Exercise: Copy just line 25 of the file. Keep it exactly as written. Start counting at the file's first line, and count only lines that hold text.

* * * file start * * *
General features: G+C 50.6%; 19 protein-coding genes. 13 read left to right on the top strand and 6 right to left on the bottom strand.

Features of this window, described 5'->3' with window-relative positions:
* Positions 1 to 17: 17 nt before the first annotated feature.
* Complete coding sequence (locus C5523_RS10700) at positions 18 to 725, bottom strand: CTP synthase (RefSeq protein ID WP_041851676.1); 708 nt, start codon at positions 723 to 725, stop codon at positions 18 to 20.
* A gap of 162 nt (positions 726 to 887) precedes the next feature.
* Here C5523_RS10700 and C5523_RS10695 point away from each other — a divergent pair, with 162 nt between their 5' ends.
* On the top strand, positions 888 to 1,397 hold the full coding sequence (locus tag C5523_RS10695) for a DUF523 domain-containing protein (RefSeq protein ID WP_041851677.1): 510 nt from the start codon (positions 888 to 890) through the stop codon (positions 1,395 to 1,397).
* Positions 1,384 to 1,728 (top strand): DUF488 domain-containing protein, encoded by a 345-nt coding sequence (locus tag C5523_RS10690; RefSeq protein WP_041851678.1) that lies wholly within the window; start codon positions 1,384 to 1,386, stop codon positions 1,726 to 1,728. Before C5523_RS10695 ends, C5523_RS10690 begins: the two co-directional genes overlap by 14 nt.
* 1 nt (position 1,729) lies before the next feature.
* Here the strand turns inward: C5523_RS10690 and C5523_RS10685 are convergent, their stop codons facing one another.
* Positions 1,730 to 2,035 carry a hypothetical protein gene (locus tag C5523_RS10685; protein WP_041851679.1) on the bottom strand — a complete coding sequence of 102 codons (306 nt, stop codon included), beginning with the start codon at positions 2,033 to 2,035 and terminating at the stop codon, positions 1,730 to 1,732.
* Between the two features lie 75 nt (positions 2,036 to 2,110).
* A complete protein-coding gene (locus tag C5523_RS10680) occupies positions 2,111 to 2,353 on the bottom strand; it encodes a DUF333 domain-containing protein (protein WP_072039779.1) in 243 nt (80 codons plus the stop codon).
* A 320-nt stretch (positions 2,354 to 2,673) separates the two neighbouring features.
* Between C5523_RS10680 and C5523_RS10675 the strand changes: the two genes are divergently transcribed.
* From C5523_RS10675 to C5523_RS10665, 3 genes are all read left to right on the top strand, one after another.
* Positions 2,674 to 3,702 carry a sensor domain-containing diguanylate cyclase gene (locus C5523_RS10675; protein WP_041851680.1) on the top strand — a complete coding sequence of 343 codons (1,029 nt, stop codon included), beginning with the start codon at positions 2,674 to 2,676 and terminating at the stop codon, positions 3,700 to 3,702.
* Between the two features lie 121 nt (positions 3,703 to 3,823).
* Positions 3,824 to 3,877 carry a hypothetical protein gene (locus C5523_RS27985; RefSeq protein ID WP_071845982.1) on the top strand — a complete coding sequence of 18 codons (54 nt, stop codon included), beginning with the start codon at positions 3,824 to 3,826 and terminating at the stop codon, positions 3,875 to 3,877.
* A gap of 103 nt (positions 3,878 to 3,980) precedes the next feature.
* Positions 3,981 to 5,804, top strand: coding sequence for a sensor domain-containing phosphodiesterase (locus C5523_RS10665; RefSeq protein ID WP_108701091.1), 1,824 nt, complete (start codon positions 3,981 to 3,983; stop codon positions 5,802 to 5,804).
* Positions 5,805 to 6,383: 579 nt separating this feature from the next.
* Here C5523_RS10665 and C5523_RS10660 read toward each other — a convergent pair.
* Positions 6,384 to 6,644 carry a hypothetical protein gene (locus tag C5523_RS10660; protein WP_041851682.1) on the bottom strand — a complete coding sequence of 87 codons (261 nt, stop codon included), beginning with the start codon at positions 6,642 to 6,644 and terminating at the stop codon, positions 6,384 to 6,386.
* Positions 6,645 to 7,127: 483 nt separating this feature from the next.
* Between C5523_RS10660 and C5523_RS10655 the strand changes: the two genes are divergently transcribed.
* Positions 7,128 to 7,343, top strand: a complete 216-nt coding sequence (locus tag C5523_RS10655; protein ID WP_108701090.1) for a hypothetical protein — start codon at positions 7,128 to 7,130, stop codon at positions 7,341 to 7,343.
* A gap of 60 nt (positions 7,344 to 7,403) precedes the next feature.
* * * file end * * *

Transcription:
* Positions 6,645 to 7,127: 483 nt separating this feature from the next.